Saudi Arabia Unveils $25m Plans to Rewild Critically Endangered Arabian Leopard

4 mins

The news comes as images of the big cat adorned billboards across Dubai, London and New York to mark Arabian Leopard Day

Illuminated images of the critically endangered Arabian Leopard lit up Dubai, London and New York in a move to raise awareness of the plight of the species.

The billboards and illuminated buildings marked the second annual Arabian Leopard Day (February 10) a campaign spearheaded by the Saudi Arabian Royal Commission for AlUla (RCU), which is regenerating an area of the country’s north-west.

The Burj Khalifa in Dubai, Billboards in London’s Piccadilly and High Street Kensington alongside the walls of the NASDAQ stock exchange in New York and were illuminated with images of the big cat.

The Arabian leopard is one of eight leopard subspecies and once lived across the Arabian Peninsula. But today it is limited to isolated pockets across the region.

The big cats have been threatened by habitat loss and fragmentation, prey depletion caused by unregulated hunting, trapping for the illegal wildlife trade and retaliatory killing in defence of livestock.

It is thought there are only around 200 adults left living in natural habitats scattered across Oman and Yemen and it is not known whether any exist in the wild in Saudi Arabia.

Amr AlMadani CEO of RCU said: ‘The Arabian Leopard is a powerful symbol of our aim to conserve and safeguard AlUla’s natural environment through far-reaching conservation efforts designed to protect the natural flora and fauna of this incredible part of north-west Arabia.’

Arabian Leopard in a zoo
Only 200 Arabian Leopards are left in the wild

Galvanising Arabian Leopard Support

The International Union for Conservation of Nature (IUCN) ranks the Arabian Leopard as Critically Endangered in the wild. If the population continues to decline, the next stages on the IUCN Red List of Threatened Species are Extinct in the Wild and, lastly, Extinct. 

RCU and its conservation partners believe that by raising global awareness on Arabian Leopard Day they can build international support for actions to save the species.

RCU’s goal is to safeguard the future of the big cat through the reintroduction of the species into its native habitat. Its Leopard Breeding Centre in Taif, Saudi Arabia, has welcomed four new cubs, since April 2021. Staff say these animals, although born in captivity, are a vital step towards Arabian Leopards one day returning to the wildness of AlUla.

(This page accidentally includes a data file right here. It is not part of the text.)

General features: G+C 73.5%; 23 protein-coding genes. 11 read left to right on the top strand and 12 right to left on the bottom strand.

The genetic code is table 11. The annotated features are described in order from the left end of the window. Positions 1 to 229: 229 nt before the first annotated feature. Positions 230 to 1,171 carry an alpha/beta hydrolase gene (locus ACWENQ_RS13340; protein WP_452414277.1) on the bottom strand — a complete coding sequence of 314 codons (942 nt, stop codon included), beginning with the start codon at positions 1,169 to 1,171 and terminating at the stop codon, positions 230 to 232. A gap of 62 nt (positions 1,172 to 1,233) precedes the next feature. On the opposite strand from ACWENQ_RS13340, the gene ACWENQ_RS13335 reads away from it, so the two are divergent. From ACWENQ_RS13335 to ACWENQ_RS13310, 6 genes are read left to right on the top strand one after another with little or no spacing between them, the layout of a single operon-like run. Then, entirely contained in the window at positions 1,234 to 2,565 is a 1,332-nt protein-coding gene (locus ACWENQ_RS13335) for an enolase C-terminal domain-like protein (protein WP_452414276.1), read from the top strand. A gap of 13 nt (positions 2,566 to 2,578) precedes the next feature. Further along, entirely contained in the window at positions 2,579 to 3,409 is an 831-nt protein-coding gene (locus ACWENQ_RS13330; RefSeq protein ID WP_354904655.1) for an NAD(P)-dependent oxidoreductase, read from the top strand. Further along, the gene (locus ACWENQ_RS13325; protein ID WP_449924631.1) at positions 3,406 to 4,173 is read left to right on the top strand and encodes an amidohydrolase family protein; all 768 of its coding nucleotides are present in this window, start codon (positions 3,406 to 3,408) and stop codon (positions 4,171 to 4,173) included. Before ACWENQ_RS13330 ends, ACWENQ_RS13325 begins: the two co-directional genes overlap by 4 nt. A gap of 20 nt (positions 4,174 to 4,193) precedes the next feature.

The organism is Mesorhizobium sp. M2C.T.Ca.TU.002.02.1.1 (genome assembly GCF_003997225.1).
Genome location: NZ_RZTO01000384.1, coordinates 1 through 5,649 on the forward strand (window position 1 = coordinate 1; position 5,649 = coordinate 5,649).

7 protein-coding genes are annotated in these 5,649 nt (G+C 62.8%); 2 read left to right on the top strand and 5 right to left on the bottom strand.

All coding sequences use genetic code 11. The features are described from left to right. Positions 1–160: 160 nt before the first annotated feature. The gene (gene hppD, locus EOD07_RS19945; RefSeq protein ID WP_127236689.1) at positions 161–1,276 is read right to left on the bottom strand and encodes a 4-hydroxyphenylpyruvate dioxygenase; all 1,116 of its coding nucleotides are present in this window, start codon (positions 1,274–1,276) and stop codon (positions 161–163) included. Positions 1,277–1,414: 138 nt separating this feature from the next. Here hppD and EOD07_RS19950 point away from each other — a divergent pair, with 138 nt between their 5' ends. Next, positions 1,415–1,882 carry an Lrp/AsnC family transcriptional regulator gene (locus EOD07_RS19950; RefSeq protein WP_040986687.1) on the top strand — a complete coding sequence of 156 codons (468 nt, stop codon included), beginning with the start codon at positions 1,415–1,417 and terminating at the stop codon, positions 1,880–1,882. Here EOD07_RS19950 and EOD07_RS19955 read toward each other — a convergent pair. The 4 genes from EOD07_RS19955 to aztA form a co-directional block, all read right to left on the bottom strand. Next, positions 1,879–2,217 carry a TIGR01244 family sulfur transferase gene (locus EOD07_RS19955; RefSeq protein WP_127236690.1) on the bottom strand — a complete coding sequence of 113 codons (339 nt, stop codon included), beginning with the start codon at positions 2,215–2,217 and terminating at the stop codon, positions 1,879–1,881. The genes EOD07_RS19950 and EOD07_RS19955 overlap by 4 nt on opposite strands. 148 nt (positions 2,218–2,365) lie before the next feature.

The naming of a cub born in 2022 as Amal – ‘hope’ in Arabic – symbolises the aim to protect the future of the species. 

baby arabian leopard looks to camera
The Leopard Breeding Centre in Taif, Saudi Arabia, has welcomed four new cubs

Emerging from Africa around 500,000 years ago, the Arabian Leopard – the smallest of the leopard family – is one of the most important species of mammal native to the Arabian Peninsula.

Its territory once ranged from the Mediterranean to the Arabian Gulf – from Mount Sinai and the Negev Desert in the north, to the Haraz, Dhofar and Al Hajar Mountains in the south. Its image has been discovered in cave art in Shuwaymis, south-east of AlUla, with the animal recognisable by its long tail, flat facial profile and stalking pose.

Dr Stephen Browne, Wildlife and Natural Heritage Executive Director at RCU, said: ‘The Arabian Leopard is a formidable symbol of our aim to conserve and safeguard AlUla’s natural environment.

‘Unfortunately, the sad reality is that the Arabian Leopard is Critically Endangered with threats to its natural habitat highlighting the pressing need to step up conservation efforts that are so vital to the species’ long-term survival. It is our ongoing commitment to mark Arabian Leopard Day and engage with activities to raise awareness of, and help to protect, these magnificent big cats.’

To prepare for the return of Arabian Leopards to the wild, RCU has released around 1,500 native species of animals into nature reserves, including the Arabian oryx, Arabian and sand gazelles, and Nubian ibex, These herbivores will help to increase the reserves biodiversity – as well as become the big cat’s natural prey.

Newsletter signup